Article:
So we’re all buckled in and feeling good, happily rolling along and taking notes, when Ruth suggests that we switch out and log some driving time of our own. This wouldn’t be an issue except that this is a very fast car, and we are not very fast drivers. This is a car with so little modesty, so little deference and humility that it’s impossible to drive it like, say, a Geo Prism. We’ve watched YouTube videos on good driving techniques (brake before the curve, accelerate out of it), but can those lessons be applied when driving a rear-engined monster worth six figures? We were going to find out.
We come up to our first turn, a right onto Highway 64. The lane is clear, so we pal around good-naturedly with the accelerator, like when you kind of know how to give a massage but aren’t terribly confident at it. We punch it and a second or two later we’re considerably farther down the road than we expected. We have to admit: this is pretty awesome.
Normally on test drives, we do our best to explore the car’s potential while also making the mental notes we’ll need when we sit down to write. With a car like the F-Type R Coupe, balancing these two actions is hard. We remember seeing an SUV ahead on the on-ramp, and then something of a blur as the Coupe R basically detonated things all around us while Ruth clapped and laughed, and then we were on the highway, slicing out chunks of road and vaporizing the clouds above.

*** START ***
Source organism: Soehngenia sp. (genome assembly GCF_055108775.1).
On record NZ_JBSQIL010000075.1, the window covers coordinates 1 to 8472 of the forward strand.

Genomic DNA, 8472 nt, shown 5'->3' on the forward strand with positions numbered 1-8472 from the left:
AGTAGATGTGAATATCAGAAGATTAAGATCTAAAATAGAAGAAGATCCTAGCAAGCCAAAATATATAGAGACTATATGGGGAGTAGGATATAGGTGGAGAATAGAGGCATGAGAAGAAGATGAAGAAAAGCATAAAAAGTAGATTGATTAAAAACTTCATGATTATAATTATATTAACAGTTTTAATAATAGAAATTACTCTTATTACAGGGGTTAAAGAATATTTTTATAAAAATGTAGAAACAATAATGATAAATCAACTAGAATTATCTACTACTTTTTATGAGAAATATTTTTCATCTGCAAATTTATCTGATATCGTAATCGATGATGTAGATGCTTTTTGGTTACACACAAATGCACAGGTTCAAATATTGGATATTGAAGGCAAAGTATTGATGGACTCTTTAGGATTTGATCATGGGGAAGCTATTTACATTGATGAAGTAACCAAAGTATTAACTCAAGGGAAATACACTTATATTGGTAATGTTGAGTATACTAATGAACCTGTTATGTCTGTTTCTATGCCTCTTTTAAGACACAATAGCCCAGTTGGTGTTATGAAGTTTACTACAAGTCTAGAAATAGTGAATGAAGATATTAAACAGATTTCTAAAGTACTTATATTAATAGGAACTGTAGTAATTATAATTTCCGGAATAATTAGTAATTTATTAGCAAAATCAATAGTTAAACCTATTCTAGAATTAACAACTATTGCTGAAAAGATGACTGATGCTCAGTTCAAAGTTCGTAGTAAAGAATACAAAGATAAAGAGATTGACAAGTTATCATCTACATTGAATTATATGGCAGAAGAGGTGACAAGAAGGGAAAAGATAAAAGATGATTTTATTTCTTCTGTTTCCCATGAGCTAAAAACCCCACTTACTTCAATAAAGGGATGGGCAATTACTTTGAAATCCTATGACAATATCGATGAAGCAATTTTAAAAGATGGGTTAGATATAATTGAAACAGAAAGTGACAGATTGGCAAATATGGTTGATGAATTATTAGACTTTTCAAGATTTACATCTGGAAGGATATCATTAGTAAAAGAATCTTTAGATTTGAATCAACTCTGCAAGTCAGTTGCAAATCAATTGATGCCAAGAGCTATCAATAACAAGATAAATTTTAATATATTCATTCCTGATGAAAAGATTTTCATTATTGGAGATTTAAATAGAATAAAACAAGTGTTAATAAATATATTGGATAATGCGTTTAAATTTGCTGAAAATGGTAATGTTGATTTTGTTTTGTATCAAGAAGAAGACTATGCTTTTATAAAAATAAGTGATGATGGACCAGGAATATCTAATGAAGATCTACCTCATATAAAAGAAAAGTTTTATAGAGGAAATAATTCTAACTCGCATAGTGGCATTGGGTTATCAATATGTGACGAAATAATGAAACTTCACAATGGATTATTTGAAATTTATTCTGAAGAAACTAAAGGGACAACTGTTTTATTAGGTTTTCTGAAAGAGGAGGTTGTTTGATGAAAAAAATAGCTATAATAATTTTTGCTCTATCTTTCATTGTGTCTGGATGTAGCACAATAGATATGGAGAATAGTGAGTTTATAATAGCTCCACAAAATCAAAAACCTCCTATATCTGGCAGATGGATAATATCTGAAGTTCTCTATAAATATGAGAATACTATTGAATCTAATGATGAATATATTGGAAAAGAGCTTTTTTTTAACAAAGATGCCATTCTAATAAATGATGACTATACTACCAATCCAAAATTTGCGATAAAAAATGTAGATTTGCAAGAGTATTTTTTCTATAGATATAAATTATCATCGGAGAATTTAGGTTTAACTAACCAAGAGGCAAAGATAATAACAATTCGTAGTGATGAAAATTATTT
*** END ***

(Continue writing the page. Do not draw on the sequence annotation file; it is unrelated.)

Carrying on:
We remember coming off the highway onto some city’s streets (Cary? Apex? Des Moines?) and ripping up asphalt by its roots, right down to where the clay gets compacted and rolled over, cracking trees open with our exhaust and rippling concrete curbs until they were curving in the opposite direction. We remember scraping giant bucketfuls of torque and lobbing them behind us like confetti, lacing the grass with red-hot streaks of tinsel until it lay like a patchwork quilt of broken rocks and chopped granite.
We remember slicing up chunks of gas vapor and then bashing them against one another until nothing remained but fumes and limo-length strips of burnt rubber.
That is, we obeyed the speed limit.
Ruth showed us how the F-Type maps your acceleration and deceleration linearly over time, and also how much gravitational force you experienced in the primary four directions. Some people have made a game out of trying to see who can get the strongest G-forces, so we noted our scores and resolved to look up how much people can withstand before blacking out.
Apparently the average person can handle about five Gs (some roller coasters pass this and cause people to pass out). Modern aircraft pilots can do about nine. Our scores were less than 1.0 in any direction.
Still, as we waved goodbye and wobbled to our car, we knew that it felt as if we had experienced 37 Gs, a phenomenon that, if real, would probably be enough to cause the earth to fold in on itself. The F-Type R is an incredibly virile car with the low-note burble and catatonic engine of a jet plane, not a car. Compared to this, most cars will come across as glorified bicycles for the simple fact that they’re designed to make the engine as unnoticeable as possible. Consider the bard:
“Thundering, shaking, tying off one’s stomach into a thousand knots: the best thing about speed is that it lifts the mind to peek over the mountain, and in one blur, to drop.”